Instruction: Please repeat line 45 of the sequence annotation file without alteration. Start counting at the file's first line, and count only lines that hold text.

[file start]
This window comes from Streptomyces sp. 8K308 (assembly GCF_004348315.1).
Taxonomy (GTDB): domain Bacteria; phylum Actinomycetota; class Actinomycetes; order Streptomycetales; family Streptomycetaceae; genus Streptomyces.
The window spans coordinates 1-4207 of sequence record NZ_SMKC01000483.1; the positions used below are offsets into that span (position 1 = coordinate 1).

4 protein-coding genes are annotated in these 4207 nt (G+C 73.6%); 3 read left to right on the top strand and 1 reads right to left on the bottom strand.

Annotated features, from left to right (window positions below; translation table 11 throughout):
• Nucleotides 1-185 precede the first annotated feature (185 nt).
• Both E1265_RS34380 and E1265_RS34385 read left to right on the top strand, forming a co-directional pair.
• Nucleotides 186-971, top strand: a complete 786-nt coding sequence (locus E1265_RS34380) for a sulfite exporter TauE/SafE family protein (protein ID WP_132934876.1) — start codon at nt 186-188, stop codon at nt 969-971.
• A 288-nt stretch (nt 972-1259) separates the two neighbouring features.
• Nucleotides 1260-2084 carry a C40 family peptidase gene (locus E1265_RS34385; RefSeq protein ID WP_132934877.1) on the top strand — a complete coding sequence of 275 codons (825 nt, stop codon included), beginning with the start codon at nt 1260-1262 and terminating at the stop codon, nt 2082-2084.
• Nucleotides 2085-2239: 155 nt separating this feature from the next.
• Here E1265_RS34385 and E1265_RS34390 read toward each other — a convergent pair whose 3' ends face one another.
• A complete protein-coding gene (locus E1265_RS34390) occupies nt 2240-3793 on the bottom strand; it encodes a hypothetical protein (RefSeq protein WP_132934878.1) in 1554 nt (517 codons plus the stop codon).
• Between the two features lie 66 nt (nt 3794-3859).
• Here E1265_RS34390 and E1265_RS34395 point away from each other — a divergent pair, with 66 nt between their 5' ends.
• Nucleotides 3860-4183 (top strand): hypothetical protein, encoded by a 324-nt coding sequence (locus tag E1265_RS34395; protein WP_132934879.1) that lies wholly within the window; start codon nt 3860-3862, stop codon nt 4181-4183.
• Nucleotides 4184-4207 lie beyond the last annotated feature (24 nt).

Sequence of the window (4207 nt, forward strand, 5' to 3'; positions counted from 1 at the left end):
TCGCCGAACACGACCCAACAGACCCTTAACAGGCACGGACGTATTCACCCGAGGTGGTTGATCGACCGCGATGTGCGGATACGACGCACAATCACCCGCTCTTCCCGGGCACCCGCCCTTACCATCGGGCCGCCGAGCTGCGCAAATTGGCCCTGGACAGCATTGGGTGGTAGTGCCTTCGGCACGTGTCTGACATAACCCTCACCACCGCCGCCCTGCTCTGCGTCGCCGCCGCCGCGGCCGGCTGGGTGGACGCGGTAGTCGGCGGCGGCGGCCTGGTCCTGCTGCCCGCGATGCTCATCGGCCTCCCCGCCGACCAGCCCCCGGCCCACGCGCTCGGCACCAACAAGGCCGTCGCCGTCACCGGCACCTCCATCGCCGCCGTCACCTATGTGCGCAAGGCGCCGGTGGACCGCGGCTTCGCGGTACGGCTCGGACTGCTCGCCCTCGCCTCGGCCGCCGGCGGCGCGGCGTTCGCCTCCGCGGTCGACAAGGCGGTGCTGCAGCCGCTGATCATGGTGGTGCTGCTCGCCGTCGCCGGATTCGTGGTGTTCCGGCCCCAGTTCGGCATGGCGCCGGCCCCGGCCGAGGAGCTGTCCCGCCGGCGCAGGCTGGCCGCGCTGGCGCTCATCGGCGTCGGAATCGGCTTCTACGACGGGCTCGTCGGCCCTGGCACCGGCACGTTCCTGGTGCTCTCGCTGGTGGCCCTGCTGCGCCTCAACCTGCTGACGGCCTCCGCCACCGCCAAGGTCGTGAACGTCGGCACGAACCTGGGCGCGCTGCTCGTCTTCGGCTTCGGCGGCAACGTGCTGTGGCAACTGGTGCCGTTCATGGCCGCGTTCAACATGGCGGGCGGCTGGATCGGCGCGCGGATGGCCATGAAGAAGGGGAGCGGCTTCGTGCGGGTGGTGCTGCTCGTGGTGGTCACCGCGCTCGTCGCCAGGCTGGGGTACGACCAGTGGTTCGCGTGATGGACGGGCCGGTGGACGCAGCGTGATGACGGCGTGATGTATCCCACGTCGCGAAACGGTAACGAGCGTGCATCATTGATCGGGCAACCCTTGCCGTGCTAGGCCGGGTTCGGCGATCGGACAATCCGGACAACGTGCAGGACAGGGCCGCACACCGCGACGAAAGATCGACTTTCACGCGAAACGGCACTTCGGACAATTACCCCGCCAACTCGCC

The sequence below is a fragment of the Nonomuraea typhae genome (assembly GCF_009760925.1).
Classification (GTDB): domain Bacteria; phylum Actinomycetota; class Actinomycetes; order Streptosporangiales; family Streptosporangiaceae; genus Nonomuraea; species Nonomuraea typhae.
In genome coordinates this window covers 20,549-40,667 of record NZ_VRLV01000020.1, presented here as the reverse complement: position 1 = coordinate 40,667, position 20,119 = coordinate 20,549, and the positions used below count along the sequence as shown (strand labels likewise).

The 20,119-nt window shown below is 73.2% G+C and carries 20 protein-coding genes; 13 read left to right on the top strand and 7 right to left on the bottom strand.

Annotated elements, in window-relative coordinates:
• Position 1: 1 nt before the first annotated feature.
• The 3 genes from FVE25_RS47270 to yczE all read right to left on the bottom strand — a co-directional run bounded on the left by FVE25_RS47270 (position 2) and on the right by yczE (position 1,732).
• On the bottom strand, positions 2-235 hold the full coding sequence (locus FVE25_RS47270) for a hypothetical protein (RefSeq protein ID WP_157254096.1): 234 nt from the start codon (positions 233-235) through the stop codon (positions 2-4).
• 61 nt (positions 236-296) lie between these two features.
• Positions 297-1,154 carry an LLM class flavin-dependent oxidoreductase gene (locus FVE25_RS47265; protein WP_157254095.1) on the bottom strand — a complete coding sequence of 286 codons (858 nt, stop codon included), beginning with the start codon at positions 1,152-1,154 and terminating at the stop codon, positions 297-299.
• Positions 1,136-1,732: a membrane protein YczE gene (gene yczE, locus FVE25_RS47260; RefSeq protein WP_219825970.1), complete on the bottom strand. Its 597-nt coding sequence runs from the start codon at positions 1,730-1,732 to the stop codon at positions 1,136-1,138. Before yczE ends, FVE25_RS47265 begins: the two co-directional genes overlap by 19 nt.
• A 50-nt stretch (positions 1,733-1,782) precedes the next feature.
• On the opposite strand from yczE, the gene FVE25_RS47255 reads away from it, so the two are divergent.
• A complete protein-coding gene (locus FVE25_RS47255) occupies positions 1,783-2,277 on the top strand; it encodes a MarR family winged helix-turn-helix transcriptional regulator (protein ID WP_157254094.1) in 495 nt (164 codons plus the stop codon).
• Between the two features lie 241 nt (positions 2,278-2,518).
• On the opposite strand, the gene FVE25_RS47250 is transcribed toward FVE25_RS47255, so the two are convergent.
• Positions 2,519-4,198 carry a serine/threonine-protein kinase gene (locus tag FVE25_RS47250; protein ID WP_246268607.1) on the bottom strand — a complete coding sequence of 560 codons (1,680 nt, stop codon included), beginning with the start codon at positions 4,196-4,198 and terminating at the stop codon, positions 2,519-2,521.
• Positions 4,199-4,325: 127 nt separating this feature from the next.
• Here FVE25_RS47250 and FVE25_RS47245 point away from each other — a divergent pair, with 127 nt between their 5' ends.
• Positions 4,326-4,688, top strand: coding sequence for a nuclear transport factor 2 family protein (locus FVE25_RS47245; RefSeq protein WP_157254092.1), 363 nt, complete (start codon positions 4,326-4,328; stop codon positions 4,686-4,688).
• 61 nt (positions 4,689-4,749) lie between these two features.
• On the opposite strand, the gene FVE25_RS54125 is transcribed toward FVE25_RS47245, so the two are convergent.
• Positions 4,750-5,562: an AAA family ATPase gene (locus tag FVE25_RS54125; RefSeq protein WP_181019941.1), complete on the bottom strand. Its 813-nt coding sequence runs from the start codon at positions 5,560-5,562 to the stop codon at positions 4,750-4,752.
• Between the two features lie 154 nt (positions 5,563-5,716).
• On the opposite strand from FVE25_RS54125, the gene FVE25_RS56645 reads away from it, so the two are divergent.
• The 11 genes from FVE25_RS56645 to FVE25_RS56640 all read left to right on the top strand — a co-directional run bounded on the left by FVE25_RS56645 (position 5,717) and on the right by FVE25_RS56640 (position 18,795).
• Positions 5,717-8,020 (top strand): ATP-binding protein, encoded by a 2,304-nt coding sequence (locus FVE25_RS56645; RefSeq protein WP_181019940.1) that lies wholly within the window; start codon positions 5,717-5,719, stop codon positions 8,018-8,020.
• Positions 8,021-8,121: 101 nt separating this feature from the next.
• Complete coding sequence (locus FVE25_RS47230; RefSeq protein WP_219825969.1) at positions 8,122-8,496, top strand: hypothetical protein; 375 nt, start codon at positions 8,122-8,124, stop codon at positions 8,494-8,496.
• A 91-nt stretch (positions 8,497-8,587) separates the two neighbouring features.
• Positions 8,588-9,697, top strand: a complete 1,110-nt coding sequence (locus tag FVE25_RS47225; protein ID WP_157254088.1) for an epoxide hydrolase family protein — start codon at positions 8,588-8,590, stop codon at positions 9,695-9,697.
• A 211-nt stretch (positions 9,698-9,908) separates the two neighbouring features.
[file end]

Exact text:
• The 11 genes from FVE25_RS56645 to FVE25_RS56640 all read left to right on the top strand — a co-directional run bounded on the left by FVE25_RS56645 (position 5,717) and on the right by FVE25_RS56640 (position 18,795).